passing data to compiled C++ code

Discussion in 'C++' started by runcyclexcski@yahoo.com, Oct 26, 2007.

  1. Guest

    I have written an image processing app in Matlab which works fine
    when
    I analyse images one at a time, but is very slow when I have to
    analyze thousands of images in a row. So I re-wrote the image
    analysis
    routine in C++, compiled in .NET. The C++ code runs about 20 times
    faster than Matlab. Being a layman in programming, I am now wondering
    how to make matlab talk to C++.

    The C++ code is a .cpp file and an .h file. The .cpp file contains ~5
    functions that talk to each other, and the main() produces the final
    result. From what I understand to make a .dll I can export functions
    one at a time - is that so? If yes, how can I make main () .dll talk
    to the .dlls with the seconday functions and then report to matlab?
    Or
    do I have to bundle all functionalities into the main()?

    I forgot to add that the arguments to be passed from matlab to the C+
    +
    code are two matrices of data type short, about 512 by 512 (two
    pointers in C++ notation), and the data returned are also two
    matrices of data type float or double.
    , Oct 26, 2007
    #1
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  2. wrote:
    > I have written an image processing app in Matlab which works fine
    > when
    > I analyse images one at a time, but is very slow when I have to
    > analyze thousands of images in a row. So I re-wrote the image
    > analysis
    > routine in C++, compiled in .NET. The C++ code runs about 20 times
    > faster than Matlab. Being a layman in programming, I am now wondering
    > how to make matlab talk to C++.
    >
    > The C++ code is a .cpp file and an .h file. The .cpp file contains ~5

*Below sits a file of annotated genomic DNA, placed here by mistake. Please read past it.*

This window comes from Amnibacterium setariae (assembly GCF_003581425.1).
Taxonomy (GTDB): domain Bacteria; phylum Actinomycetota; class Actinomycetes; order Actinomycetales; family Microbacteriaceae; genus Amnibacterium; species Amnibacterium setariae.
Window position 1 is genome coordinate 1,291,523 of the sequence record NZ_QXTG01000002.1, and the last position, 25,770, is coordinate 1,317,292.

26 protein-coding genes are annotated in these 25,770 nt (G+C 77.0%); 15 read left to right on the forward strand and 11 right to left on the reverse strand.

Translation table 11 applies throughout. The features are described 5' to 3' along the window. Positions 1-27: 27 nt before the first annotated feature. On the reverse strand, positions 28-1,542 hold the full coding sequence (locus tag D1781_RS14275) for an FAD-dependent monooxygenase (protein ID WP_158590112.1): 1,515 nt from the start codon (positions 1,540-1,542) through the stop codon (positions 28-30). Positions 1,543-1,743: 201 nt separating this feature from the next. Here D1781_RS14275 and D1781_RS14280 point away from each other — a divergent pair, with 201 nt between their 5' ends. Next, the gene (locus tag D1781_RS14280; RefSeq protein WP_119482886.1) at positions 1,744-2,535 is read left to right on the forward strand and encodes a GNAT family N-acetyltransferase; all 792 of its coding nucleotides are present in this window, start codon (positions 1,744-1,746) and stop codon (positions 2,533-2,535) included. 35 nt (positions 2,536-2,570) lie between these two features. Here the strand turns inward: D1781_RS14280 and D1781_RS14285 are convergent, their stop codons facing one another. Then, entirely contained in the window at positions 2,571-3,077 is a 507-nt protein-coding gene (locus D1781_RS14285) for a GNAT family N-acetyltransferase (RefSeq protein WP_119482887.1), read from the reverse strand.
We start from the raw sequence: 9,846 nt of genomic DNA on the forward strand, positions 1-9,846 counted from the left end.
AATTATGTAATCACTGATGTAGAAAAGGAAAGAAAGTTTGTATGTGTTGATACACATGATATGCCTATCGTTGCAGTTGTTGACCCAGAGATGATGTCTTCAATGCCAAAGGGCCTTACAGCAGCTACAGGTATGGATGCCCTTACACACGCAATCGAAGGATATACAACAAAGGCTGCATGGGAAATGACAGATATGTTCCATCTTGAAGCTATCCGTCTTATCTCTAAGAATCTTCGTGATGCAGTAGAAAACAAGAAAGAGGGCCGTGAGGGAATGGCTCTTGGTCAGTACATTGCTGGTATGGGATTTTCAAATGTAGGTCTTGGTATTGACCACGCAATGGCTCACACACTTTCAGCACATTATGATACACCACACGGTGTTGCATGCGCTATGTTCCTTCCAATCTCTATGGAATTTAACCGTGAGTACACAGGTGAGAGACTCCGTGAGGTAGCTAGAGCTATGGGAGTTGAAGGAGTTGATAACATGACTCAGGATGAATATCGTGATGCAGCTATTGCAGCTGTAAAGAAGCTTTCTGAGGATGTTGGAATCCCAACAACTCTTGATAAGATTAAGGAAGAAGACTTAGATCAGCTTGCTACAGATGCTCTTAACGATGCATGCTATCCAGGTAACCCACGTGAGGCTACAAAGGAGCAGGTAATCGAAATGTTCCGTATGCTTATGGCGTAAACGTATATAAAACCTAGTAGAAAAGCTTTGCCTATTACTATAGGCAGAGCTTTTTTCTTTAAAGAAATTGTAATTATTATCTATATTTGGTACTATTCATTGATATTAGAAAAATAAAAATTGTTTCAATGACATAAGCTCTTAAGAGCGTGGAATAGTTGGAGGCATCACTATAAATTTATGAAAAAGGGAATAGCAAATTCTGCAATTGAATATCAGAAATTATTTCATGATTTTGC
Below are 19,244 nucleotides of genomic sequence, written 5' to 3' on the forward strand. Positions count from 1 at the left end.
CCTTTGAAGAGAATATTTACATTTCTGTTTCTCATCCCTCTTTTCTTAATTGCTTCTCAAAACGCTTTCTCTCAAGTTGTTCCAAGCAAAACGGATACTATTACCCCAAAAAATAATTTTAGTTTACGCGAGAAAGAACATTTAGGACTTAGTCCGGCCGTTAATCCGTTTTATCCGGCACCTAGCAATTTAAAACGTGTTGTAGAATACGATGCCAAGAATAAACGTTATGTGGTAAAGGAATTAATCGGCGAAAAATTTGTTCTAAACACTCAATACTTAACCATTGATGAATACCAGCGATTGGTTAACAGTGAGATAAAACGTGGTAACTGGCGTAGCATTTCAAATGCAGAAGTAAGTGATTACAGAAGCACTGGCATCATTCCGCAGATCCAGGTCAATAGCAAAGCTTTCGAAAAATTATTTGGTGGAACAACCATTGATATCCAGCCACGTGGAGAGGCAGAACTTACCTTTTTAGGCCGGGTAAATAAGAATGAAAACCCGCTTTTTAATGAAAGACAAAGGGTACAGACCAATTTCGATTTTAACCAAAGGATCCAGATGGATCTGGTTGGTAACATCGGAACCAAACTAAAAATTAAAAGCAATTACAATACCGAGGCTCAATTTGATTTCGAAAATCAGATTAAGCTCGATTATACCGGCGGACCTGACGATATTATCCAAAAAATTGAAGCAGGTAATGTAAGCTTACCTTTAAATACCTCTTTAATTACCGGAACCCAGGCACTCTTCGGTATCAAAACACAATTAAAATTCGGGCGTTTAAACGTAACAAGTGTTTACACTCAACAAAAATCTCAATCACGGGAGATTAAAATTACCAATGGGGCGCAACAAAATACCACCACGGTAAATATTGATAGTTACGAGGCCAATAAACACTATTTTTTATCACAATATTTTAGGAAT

> functions that talk to each other, and the main() produces the final
    > result. From what I understand to make a .dll I can export functions
    > one at a time - is that so? If yes, how can I make main () .dll talk
    > to the .dlls with the seconday functions and then report to matlab?
    > Or
    > do I have to bundle all functionalities into the main()?
    >
    > I forgot to add that the arguments to be passed from matlab to the C+
    > +
    > code are two matrices of data type short, about 512 by 512 (two
    > pointers in C++ notation), and the data returned are also two
    > matrices of data type float or double.


    Please don't multi-post. If it can be avoided, cross-post instead (and don't
    forget to set up a follow-up tag).

    I posted my answer to microsoft.public.vc.language.

    Regards,
    Stuart
    Stuart Redmann, Oct 26, 2007
    #2
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  3. anon Guest

    wrote:
    > I have written an image processing app in Matlab which works fine
    > when
    > I analyse images one at a time, but is very slow when I have to
    > analyze thousands of images in a row. So I re-wrote the image
    > analysis
    > routine in C++, compiled in .NET. The C++ code runs about 20 times
    > faster than Matlab. Being a layman in programming, I am now wondering
    > how to make matlab talk to C++.
    >
    > The C++ code is a .cpp file and an .h file. The .cpp file contains ~5
    > functions that talk to each other, and the main() produces the final
    > result. From what I understand to make a .dll I can export functions
    > one at a time - is that so? If yes, how can I make main () .dll talk
    > to the .dlls with the seconday functions and then report to matlab?
    > Or
    > do I have to bundle all functionalities into the main()?
    >
    > I forgot to add that the arguments to be passed from matlab to the C+
    > +
    > code are two matrices of data type short, about 512 by 512 (two
    > pointers in C++ notation), and the data returned are also two
    > matrices of data type float or double.
    >


    I did this 6 years ago, but unfortunately I completely forgot how. I
    remember that the code in c++ has to have a wrapper. We used a 3rd party
    library for that.

    Anyway, this has nothing to do with standard c++.

    Why dont you search the net? Most likely matlab's site
    anon, Oct 26, 2007
    #3
  4. Default User Guest

    Stuart Redmann wrote:


    > Please don't multi-post. If it can be avoided, cross-post instead
    > (and don't forget to set up a follow-up tag).


    This is horrible advice. Do NOT cross-post with follow-up. What do you
    expect, people in one or more groups to subscribe to one they don't
    currently follow just to keep up with the thread? That makes no sense.

    If the message was legitimate for cross-posting (and there are very
    few) then the thread should continue in all groups.

    The only reasonably use of cross and follow-up is when you are
    redirecting a message that is not appropriate for a particular group.
    Then it is reasonable to cross-post to the correct group and set
    follow-ups to that one.





    Brian
    Default User, Oct 26, 2007
    #4
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